Issues pertaining to freedom of speech and expression can be very complicated and confusing. This website is intended only to provide a brief outline about freedom of speech and expression, and is not meant to serve as legal advice. If you are a currently registered UC San Diego student, you may wish to contact Student Legal Services at (858) 534-4374 to schedule an appointment in order to discuss a particular question or issue.
Before, after, or during the program
- Write guest editorials or send letters to campus newspapers, Associated Students/campus resources, political representatives, groups, individuals, administrators, or responsible parties.
- Lend support, reassurance, and empathy to others who may be hurt by offensive messages.
- Be sure to comply with all university policies and local, state, and federal regulations.
During the program
Inside the room or event
- You may engage in peaceful, non-disruptive protest (for example, messages on shirts, turning your back to a speaker, putting tape over your mouth) if it does not create a disturbance or prevent the speaker from communicating to the audience, or otherwise prevent audience members from hearing and seeing the program.
- Audience members may choose to leave the event as long as they do not obstruct the presentation.
- If you disrupt or obstruct the presentation repeatedly or for a prolonged period of time, and fail to comply with the directions of university officials to cease disruption or leave the area, you will violate the university's code of conduct and/or the law. These are grounds for discipline or prosecution.
- For programs held where access to the event space can be controlled/secured, event sponsors may regulate what may be brought into an event space (such as video cameras or other recording devices) and activities that attendees may engage in; regulations such as these are permitted as they relate to time/place/manner (i.e., conduct) and not content.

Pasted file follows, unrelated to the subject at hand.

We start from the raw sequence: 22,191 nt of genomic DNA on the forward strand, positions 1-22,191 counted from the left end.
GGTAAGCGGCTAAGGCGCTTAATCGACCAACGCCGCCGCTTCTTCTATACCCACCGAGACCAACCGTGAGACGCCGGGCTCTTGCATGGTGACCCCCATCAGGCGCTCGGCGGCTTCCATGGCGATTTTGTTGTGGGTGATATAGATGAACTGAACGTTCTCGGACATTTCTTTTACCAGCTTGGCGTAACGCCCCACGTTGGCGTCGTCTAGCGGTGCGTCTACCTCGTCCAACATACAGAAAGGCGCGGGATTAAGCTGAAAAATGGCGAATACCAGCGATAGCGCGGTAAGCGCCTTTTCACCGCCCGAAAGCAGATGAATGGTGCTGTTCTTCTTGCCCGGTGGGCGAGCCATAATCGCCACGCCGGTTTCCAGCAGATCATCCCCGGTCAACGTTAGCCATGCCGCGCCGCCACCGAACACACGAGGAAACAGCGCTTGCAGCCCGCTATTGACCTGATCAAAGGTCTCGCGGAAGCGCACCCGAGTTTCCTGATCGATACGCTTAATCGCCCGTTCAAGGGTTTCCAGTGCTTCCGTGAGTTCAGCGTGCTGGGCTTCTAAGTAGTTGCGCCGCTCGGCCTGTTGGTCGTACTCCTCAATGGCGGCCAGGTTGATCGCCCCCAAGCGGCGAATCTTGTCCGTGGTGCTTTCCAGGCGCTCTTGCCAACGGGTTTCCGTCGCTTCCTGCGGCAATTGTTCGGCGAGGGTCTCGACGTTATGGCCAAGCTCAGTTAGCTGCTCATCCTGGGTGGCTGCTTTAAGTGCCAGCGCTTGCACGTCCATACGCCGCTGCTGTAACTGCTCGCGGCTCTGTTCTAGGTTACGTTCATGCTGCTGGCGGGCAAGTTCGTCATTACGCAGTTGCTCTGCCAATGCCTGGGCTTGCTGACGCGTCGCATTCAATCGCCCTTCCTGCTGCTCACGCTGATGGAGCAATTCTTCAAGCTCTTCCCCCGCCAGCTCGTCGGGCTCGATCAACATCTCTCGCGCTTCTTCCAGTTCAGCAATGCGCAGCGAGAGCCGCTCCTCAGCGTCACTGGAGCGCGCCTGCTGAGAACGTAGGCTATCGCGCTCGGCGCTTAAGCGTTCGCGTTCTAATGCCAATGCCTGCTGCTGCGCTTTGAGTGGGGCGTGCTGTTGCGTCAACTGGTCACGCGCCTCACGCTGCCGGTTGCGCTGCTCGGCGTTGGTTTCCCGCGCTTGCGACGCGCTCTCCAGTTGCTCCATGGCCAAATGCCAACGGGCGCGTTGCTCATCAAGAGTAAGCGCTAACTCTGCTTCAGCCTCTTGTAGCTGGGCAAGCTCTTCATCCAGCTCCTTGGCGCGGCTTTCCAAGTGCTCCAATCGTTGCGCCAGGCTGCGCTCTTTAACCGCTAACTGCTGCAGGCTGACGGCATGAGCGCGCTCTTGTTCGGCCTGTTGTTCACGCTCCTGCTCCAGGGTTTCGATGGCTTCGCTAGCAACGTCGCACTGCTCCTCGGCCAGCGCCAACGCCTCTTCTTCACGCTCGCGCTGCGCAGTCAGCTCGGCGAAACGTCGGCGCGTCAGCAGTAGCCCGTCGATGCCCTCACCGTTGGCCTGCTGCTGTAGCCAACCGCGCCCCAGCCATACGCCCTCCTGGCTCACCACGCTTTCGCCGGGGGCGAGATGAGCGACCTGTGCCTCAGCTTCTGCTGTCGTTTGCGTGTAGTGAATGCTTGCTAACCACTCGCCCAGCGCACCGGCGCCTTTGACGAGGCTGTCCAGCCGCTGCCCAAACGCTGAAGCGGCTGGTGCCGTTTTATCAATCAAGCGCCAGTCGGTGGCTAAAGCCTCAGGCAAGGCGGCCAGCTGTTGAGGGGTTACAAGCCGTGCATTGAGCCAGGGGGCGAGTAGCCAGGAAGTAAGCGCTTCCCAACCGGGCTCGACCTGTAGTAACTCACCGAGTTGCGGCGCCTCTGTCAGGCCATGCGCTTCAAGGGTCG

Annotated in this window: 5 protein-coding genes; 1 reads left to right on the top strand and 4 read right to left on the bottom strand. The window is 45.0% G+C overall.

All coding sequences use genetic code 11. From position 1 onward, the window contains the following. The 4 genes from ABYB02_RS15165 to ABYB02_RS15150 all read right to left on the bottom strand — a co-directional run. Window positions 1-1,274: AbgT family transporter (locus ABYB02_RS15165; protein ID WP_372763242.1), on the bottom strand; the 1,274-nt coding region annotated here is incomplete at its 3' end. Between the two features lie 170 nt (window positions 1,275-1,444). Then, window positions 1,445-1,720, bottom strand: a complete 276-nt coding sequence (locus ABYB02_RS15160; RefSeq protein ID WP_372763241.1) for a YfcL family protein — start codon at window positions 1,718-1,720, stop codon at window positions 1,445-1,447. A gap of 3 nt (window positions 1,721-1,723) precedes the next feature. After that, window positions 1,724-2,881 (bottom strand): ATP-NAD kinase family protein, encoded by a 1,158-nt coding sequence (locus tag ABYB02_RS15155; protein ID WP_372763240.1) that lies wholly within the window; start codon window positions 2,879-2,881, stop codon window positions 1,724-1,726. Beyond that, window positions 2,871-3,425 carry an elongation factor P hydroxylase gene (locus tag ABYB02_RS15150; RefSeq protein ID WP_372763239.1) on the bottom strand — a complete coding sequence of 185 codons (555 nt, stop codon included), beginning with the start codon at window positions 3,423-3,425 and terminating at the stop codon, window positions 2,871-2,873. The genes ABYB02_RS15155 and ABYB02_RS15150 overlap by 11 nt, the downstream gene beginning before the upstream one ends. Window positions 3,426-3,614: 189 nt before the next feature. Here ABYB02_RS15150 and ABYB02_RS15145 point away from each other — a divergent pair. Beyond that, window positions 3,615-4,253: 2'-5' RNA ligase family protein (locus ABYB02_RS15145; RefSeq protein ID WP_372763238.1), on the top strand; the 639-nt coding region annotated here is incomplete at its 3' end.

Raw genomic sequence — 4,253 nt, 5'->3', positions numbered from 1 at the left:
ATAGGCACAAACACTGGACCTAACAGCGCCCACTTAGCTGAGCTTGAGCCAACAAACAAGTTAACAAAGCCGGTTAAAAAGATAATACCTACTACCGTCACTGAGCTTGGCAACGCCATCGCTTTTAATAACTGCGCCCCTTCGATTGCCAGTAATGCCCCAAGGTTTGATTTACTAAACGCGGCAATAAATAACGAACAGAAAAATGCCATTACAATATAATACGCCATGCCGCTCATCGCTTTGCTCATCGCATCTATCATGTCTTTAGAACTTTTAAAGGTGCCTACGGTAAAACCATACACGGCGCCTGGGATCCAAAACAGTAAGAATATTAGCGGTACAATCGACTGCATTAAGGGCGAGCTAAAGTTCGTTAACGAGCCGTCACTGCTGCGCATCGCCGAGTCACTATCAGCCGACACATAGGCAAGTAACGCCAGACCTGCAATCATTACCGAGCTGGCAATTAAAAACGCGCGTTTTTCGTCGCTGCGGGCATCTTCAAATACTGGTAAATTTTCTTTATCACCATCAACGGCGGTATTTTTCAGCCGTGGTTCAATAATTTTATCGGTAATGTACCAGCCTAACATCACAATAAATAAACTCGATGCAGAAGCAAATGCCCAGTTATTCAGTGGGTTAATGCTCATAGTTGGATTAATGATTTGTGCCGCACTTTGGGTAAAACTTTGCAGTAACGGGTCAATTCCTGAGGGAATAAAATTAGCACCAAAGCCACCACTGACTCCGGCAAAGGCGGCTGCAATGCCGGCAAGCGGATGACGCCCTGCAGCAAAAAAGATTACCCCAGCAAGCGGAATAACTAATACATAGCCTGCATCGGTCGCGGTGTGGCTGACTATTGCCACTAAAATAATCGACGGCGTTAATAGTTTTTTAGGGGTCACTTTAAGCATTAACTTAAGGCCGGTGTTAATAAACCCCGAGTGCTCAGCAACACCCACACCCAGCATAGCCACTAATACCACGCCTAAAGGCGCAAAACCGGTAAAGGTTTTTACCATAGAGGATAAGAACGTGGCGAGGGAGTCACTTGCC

Outside the building, room, or event
- Peaceful protest or picketing with leaflets, petitions, singing, chanting, or signs is allowed as long as it occurs in a space that is open to the public and does not disturb the event or prevent attendees from entering or leaving the event.
- Do not block entrances or exits, impede pedestrian or vehicle traffic, or prevent others from entering, hearing, seeing, or leaving the program or speech.
- Do not use amplified sound unless allowed by applicable university sound policies.
- Do not disrupt university functions or activities (such as nearby classes) or other events or programs using reserved space.
In response to a program
Before, after, or during the program, you can respond to speech that you disagree with by sponsoring a separate presentation or program featuring alternative viewpoints, such as a:
- Public forum
If you are confronted with offensive speech or materials
- Maintain a safe distance, and do not respond physically.
- Keep in mind that even though you find it offensive, it is very likely to be protected free speech (see: Freedom of speech and expression 101).
- Consider organizing an appropriate, nonviolent response.
- Seek assistance from a university official if you feel you are being singled out or targeted or if you think that the conduct or speech violates university policy.